February 14, 2022

What is Self-Service Analytics?

By Spencer Hamilton

Think about your favorite frozen yogurt shop for a moment. 

The frozen yogurt business model involves each customer coming in and selecting a container to hold their tasty treat, and then moving one by one through the flavors and toppings to build and customize the most Instagram-worthy assembly of complementary flavors and colors in their cup. 

Now imagine a slightly less flavorful world where all of your organization’s core data systems are the flavors. End-users select their preferred form of consumption (Excel, Tableau, Power BI, etc.), they fill up their container with complementary flavors of data (ERP, CRM, third-party APIs, etc.), and finally, they make the finishing touches to ensure whoever is looking at their masterpiece agrees it couldn’t have been any better if they had done it themselves. 

In a perfect world, enabling self-service analytics should look a lot like a frozen yogurt shop. While this example feels pretty straightforward, doing this successfully in the real world doesn’t come without its challenges.

In this post, we’ll go beyond the frozen yogurt example to define what a successful self-service analytics strategy looks like and how to get started from any phase of your analytics journey.

What is Self-Service Analytics?

Self-service analytics is the enablement of users across an organization to access data and generate insights without the intervention of a deep technical expert or relying on IT. The key delineator between traditional business intelligence and self-service analytics is that rather than IT delivering BI to end-users, IT’s role is instead to enable BI for those same users. 

In a traditional BI setting, an end-user might file a request to IT to query data to generate reports or Excel spreadsheets with the data they requested. This method allows IT to maintain more control over data quality but throttles the creativity and insights the business is able to generate quickly. 

Alternatively, self-service analytics removes IT as the middleman and allows end-users to drive their own analysis without giving up control of how data is ingested and governed. Removing the IT bottleneck from data analysis activities is a key first step in enabling self-service, but it doesn’t mean taking a hands-off approach. 

Instead, IT’s role should be to continuously educate business users to understand and interact with the data using tools or procedures already in place, help maintain a single source of truth, and enable collaboration between the two parties.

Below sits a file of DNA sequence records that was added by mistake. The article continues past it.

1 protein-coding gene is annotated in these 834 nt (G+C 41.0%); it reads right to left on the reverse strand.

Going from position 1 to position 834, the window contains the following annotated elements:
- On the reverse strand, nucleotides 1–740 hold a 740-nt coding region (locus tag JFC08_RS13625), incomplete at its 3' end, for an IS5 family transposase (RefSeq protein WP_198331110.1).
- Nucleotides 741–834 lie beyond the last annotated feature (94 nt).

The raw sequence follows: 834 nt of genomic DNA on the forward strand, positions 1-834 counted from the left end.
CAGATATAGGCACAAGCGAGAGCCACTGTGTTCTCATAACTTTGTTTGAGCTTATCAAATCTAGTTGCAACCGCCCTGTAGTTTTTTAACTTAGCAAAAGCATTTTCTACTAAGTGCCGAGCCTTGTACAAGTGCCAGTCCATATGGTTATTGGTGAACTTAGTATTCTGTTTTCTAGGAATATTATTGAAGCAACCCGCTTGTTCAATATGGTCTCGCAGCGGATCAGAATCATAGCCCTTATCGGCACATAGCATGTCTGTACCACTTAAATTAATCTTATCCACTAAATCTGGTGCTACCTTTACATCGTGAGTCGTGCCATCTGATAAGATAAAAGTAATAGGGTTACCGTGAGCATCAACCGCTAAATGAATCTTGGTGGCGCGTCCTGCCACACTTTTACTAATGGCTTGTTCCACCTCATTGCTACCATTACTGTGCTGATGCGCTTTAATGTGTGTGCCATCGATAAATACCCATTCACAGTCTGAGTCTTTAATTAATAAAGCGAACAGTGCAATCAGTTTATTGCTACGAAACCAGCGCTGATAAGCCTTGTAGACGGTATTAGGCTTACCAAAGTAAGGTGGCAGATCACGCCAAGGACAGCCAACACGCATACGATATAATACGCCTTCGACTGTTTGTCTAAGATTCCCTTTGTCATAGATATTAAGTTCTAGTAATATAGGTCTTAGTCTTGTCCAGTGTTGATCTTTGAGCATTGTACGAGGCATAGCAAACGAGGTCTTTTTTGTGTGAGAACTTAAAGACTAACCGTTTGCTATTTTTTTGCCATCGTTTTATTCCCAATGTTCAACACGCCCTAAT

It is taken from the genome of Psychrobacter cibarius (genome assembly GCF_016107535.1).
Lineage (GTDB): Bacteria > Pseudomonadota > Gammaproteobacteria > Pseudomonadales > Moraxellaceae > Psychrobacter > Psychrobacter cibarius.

Why is Self-Service Analytics Important?

According to a study done back in 2018, insights-driven businesses are 137% more likely to differentiate their customer experience with data and analytics. However, in 2019, less than 10% of companies were able to say that they were insights-driven. 

While the primary driver for enabling self-service analytics is often to gain insights more quickly, the benefits go beyond just improving the efficiency in the process of data consumption in your organization. Self-service can improve the relationship between business users and IT as a whole, creating a symbiosis where both rely on the other more than ever before. 

When data is presented in an understandable way, it encourages business users to dive into the analysis. Rather than spending hours pencil-whipping data together through spreadsheets, business users are freed up to spend more time analyzing and finding key insights in the data that may lead to process improvements, automation of manual tasks, or other actionable insights.

Keys to Adopting Self-Service Analytics

Adopting a self-service culture is a marathon, not a sprint, and the value realization continues to increase with the maturity and capability of users. Organizations that successfully enable self-service do so through a few key principles:

  • IT prioritizes clean and accurate data for analysis
  • Business users are empowered and educated to perform data analysis 
  • Collaboration is enabled and fostered between users and IT
  • Companies adopt a formal federated analytics model

In the frozen yogurt analogy, customers don’t go straight to the back of the store and start throwing raw ingredients in their bowl. The same holds true in self-service analytics, and it’s the responsibility of IT to ensure the ingredients are already in place before business users get ready to consume the data.